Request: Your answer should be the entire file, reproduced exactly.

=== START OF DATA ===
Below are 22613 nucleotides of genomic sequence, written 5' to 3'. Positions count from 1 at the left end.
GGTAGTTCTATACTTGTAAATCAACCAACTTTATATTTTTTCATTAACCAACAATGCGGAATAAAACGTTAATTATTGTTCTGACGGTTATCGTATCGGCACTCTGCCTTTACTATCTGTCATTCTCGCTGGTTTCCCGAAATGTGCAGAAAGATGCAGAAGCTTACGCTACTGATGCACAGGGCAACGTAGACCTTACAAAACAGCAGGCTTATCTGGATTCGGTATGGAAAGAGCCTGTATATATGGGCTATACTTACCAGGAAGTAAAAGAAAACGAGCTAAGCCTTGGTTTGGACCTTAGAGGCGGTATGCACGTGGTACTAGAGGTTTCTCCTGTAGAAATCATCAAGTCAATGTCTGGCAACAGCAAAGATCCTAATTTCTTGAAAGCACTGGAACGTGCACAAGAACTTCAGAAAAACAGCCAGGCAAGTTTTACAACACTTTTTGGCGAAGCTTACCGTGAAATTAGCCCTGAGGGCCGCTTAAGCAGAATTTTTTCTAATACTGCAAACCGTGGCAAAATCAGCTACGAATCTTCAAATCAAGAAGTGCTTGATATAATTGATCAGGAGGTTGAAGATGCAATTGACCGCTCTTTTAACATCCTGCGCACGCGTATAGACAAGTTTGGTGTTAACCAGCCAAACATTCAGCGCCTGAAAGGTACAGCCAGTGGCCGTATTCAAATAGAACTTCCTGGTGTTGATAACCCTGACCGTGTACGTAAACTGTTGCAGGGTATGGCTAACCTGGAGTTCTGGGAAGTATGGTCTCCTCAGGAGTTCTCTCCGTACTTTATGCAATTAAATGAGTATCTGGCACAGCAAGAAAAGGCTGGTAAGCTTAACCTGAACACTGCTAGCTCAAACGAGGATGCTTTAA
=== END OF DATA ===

Below are 22613 nucleotides of genomic sequence, written 5' to 3'. Positions count from 1 at the left end.
GGTAGTTCTATACTTGTAAATCAACCAACTTTATATTTTTTCATTAACCAACAATGCGGAATAAAACGTTAATTATTGTTCTGACGGTTATCGTATCGGCACTCTGCCTTTACTATCTGTCATTCTCGCTGGTTTCCCGAAATGTGCAGAAAGATGCAGAAGCTTACGCTACTGATGCACAGGGCAACGTAGACCTTACAAAACAGCAGGCTTATCTGGATTCGGTATGGAAAGAGCCTGTATATATGGGCTATACTTACCAGGAAGTAAAAGAAAACGAGCTAAGCCTTGGTTTGGACCTTAGAGGCGGTATGCACGTGGTACTAGAGGTTTCTCCTGTAGAAATCATCAAGTCAATGTCTGGCAACAGCAAAGATCCTAATTTCTTGAAAGCACTGGAACGTGCACAAGAACTTCAGAAAAACAGCCAGGCAAGTTTTACAACACTTTTTGGCGAAGCTTACCGTGAAATTAGCCCTGAGGGCCGCTTAAGCAGAATTTTTTCTAATACTGCAAACCGTGGCAAAATCAGCTACGAATCTTCAAATCAAGAAGTGCTTGATATAATTGATCAGGAGGTTGAAGATGCAATTGACCGCTCTTTTAACATCCTGCGCACGCGTATAGACAAGTTTGGTGTTAACCAGCCAAACATTCAGCGCCTGAAAGGTACAGCCAGTGGCCGTATTCAAATAGAACTTCCTGGTGTTGATAACCCTGACCGTGTACGTAAACTGTTGCAGGGTATGGCTAACCTGGAGTTCTGGGAAGTATGGTCTCCTCAGGAGTTCTCTCCGTACTTTATGCAATTAAATGAGTATCTGGCACAGCAAGAAAAGGCTGGTAAGCTTAACCTGAACACTGCTAGCTCAAACGAGGATGCTTTAA